When asked if 10 years was a long enough punishment for the PTI leaders, Zafar said, “Punishment is handed out when a crime has been committed. There was no crime committed, and no trial held.”

PML-N says sentence ‘justified’, ‘win for state’
Former interior minister and PML-N leader Rana Sanaullah said there was no debate that the cipher was a classified document, claiming that Imran had used the document for political purposes.

Speaking to Geo News, he said: “The punishment is completely justified, and it was given via legal means. They (PTI) have the right to appeal this decision and even go to the Supreme Court.”

“What the Supreme Court meted out to the PTI in terms of disqualifying a political party is completely different from jeopardising national security,” Sanaullah added.

In a press conference later, PML-N leader and former law minister Azam Nazir Tarar said Imran “used a classified document to save his government” and “made a joke out of the Official Secrets Act”.

“Without worrying about Pakistan’s foreign affairs, he used the document to dissolve Pakistan’s National Assembly — which was later overturned by the Supreme Court,” he recalled.

Tarar said that an inquiry was later initiated in the case by the then cabinet but Imran never found it necessary to respond or defend himself. He further stated that even during the trial proceedings, the PTI founder boycotted the hearings several times. “At the end of the day, the law had to take its own course.”

“It was also reported that Imran recorded a detailed statement in which he admitted to revealing the contents of the cipher and losing the confidential document,” Tarar claimed. “But despite all this, Imran was apt that none of the charges against him amounted to a criminal offence.”

He added that the matters of relief and punishment were between the suspect and the court. “I believe that we should look at it as a purely judicial matter,” Tarar said.

Meanwhile, PML-N leader Attaullah Tarar said the cipher matter was “clear from day one”, alleging that the national security of the country was put on the line to gain political mileage.

Speaking to DawnNewsTV, Tarar said Imran’s lawyers did not present themselves before the court and opted for delaying tactics.

“Today is the win for the state of Pakistan,” he added. “Enemies of Pakistan made fun of us over all this. Anti-Pakistan lobbies published articles.”

The PML-N leader said the punishment was according to the law and no one had the right to violate the Official Secrets Act.

Case history
The former premier and Qureshi, who is also behind bars, were first indicted in the case in October. Both had pleaded not guilty. The IHC had termed the government’s notification for a jail trial “erroneous” and scrap­ped the entire proceedings.

The special court had begun the cipher trial afresh last month at the Adiala district jail after Imran and Qureshi were indicted for a second time in the case on December 13.

On December 22, the Supreme Court had approved the post-arrest bails of Imran and Qureshi. While Imran remained incarcerated in other cases, Qureshi’s expected release was also stalled as he was manhandled and re-arrested in a fresh May 9 case.

Days later, Justice Miangul Hasan Aurangzeb had restrained the special court from proceeding against the suspects — including Qureshi — till Jan 11, noting that there were “legal errors” in the case.

However, the stay order on the in-camera trial was withdrawn earlier this month after the state counsel assured that the witnesses’ statements would be recorded afresh.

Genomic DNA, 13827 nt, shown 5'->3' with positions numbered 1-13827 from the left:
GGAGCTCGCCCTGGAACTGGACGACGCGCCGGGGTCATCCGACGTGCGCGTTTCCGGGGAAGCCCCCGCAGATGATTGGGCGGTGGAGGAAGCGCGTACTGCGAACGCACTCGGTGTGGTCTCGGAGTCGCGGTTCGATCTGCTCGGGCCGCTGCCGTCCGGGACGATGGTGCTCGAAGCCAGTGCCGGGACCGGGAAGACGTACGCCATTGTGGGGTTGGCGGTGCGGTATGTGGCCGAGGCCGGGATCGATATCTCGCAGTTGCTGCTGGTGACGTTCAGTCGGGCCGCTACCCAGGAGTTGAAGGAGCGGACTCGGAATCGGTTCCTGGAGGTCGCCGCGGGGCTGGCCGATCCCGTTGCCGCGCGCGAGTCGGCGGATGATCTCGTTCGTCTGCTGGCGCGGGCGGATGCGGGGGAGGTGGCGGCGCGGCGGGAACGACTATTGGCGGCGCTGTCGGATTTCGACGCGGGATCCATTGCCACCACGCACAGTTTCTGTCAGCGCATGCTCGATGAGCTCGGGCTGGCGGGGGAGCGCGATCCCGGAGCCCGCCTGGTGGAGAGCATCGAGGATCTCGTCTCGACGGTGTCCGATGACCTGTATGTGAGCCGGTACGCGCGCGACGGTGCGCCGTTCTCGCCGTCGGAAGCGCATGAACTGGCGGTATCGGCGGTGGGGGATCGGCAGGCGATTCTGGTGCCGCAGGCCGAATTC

On January 18, the special court had recorded the statement of five witnesses, including former principal secretary Azam Khan. Other witnesses comprised Aneesur Rehman, Javed Iqbal, Hidayatullah and Mohammad Ashfaq.

Azam Khan claimed that the cipher never returned to his office and he had intimated the prime minister, his military secretary as well as the relevant staff numerous times.

The next day, the caretaker government had approached the Supreme Court challenging the IHC’s November 21 verdict that declared the trial illegal.

In a subsequent hearing, Imran had claimed that the cipher was still with the Ministry of Foreign Affairs and he received a rephrased version of the diplomatic cable.

On January 22, the special court recorded the statement of another four witnesses, including ex-foreign secretary Sohail Mehmood and former interior secretary Yousaf Naseem Khokhar.

Mehmood had said that the copy sent to the ex-PM was never returned while Qureshi said that he returned the copy to the ministry and the ex-secretary replied in the affirmative.

The next day, six more prosecution witnesses recorded their statements. Initially, there were 28 witnesses, but only 25 testified before the court after three witnesses were dropped from the list.

Besides Interior Secre­tary Aftab Akbar Durrani, ex-envoy to the US Asad Majeed recorded his statement in the case. When Majeed concluded that there was no word of “conspiracy” or “threat” in the diplomatic cable, Imran retorted that why the government then issued the demarche to the US.

In the next hearing, the court concluded the cross-examination of four prosecution witnesses.

The FIA prosecutor then alleged that the defence side was applying delaying tactics to prolong the trial and urged the court to close the defence counsel’s right of cross-examination. Subsequently, Judge Zulqarnain appointed Abdul Rehman and Hazrat Younis as defence counsel for both PTI leaders in the next hearing.

Imran had said his lawyers could not appear before the court as they were contesting the upcoming general elections.

He had termed the trial nothing less than a “joke”, saying that the prosecution and defence team both belonged to the government.

A day ago, Imran was reluctant to appear before the judge. However, Qureshi appeared before him to attend the proceedings. The prison authorities allowed only three court reporters to cover the proceedings of the cipher case that continued for over 13 hours.